Research & Analytical Centers


Center for Cell and Virus Theory



The Center for Cell and Virus Theory is a research institute, with the main objective of developing mathematical and computational models of the physical and chemical processes for underlying cell and virus behavior. The CCVT addresses the challenge of understanding the workings of life on multi-, single- and sub-cellular scales. The interdisciplinary approach of the CCVT integrates methods from statistical mechanics, quantum chemistry, chemical kinetics, cell physiology, virology, biochemistry and computational sciences. Information theory is used to integrate models with data to produce a revolutionary automated model development, calibration and risk assessment approach.


Applications of our software include microarray, NMR and proteomic data analysis. Specific technologies also include drug and vaccine discovery, nanoparticle drug delivery, system design, environmental remediation and bio-reactor optimization. Disease groups under active research include those induced by viral and bacterial pathogens, cancer and diabetes.


Linda and Jack Gill Center for Biomolecular Science


Gill Center Logo

The Linda and Jack Gill Center for Biomolecular Science (GCBS) was established to advance the understanding of complex biological processes and to train next generation scientists in state-of-the-art biomolecular measurements, especially in the field of neuroscience. Collaborations include Indiana University's world-class Departments of Biology, Chemistry, Physics, Psychological and Brain Science , Neuroscience, and the School of Medicine.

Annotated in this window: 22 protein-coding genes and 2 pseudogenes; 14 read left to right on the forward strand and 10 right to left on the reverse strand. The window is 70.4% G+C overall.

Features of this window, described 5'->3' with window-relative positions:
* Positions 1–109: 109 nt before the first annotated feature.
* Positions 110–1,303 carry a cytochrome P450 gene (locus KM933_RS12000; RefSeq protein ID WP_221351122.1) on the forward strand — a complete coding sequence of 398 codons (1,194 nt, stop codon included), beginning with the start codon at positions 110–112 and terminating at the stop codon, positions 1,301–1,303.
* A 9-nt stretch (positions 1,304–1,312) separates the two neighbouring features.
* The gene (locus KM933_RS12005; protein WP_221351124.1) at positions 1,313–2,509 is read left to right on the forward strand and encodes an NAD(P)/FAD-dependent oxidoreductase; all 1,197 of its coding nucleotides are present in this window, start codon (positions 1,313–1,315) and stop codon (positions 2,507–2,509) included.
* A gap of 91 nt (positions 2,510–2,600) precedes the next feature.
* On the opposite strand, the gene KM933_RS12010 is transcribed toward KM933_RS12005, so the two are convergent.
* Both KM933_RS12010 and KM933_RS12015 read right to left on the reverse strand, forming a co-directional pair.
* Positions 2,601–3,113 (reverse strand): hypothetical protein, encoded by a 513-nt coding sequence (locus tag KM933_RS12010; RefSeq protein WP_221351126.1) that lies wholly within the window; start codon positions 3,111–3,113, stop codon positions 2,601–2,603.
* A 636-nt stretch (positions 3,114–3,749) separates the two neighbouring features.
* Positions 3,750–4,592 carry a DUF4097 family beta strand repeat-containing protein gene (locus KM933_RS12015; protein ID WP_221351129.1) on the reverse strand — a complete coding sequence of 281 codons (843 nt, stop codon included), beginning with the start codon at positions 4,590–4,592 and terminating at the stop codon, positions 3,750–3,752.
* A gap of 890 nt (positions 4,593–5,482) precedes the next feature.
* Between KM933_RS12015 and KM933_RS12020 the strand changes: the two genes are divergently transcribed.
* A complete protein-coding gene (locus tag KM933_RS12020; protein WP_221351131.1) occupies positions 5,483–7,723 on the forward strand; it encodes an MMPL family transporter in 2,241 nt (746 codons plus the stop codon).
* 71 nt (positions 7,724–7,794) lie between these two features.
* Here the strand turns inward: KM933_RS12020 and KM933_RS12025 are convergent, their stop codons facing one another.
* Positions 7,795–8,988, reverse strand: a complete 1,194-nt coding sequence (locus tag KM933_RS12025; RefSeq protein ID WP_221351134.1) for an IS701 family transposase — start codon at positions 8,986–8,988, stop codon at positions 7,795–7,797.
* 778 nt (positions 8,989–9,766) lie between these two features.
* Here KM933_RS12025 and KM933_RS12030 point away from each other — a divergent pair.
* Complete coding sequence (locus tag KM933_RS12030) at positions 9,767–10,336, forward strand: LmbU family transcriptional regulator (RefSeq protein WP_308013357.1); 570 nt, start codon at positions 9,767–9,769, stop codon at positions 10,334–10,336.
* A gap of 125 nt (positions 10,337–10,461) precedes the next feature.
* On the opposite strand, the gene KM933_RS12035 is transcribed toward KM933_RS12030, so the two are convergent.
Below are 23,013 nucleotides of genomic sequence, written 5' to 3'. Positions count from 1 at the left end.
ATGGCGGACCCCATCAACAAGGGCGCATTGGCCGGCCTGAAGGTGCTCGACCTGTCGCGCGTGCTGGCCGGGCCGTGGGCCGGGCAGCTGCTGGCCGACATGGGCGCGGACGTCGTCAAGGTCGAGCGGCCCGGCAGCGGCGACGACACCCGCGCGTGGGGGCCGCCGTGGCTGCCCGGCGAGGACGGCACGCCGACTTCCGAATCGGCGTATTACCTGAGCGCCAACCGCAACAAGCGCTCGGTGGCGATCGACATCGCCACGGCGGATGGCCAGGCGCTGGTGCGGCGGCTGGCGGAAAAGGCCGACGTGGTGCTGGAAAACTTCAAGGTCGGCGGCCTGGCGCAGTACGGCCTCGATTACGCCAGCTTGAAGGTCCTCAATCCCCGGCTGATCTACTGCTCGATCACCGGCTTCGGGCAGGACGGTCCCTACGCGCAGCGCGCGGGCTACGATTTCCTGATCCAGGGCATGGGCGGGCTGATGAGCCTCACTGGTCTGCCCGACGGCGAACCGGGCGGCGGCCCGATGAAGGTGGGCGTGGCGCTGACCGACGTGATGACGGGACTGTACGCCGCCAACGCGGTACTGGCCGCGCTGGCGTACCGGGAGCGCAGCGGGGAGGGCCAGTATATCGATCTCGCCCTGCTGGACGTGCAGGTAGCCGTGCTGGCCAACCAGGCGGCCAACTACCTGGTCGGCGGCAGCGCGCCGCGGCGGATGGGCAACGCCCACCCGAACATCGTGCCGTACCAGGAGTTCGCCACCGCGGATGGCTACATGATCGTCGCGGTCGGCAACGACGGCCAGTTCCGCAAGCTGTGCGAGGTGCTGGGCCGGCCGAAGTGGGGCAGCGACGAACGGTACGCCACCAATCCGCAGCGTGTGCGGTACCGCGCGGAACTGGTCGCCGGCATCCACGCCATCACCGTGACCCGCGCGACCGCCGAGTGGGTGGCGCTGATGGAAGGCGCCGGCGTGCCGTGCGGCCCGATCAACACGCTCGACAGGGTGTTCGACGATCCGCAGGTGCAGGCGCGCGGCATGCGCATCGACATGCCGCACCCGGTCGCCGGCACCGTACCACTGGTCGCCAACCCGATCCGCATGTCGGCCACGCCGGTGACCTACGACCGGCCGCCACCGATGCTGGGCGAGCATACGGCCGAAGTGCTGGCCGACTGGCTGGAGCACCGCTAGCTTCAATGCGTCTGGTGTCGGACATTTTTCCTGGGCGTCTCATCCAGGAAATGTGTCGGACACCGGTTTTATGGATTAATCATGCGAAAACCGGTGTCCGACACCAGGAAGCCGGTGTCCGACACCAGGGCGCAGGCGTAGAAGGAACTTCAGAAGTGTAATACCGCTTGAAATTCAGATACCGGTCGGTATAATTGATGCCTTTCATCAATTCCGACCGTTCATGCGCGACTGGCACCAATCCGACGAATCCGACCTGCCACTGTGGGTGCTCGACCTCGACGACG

Specific GCBS Goals:

  • Bring together multidisciplinary teams of world-class faculty interested in state-of-the-art biomolecular measurements to understand complex biological processes, especially neuroscience
  • Provide training to graduate students from a range of disciplines in the use and development of measurement techniques and instrumentation
  • Provide undergraduate students an opportunity to be involved in cutting-edge research projects
  • Encourage interaction with industry in order to identify important problems and to commercialize advances
  • Widely disseminate advances in complex biomolecular measurement techniques and instrumentation


Indiana Instrumentation Institute



The long-standing strengths in chemical instrumentation and analytical chemistry at both Indiana University and Purdue University led to the founding of the Indiana Instrumentation Institute (III). III was established to formalize and strengthen existing relationships between Purdue University, Indiana University, and State industry in the area of scientific instrumentation. The focus is on development of new instrumentation, improvement in instrumentation infrastructure, and partnerships with industries involved in chemical measurements.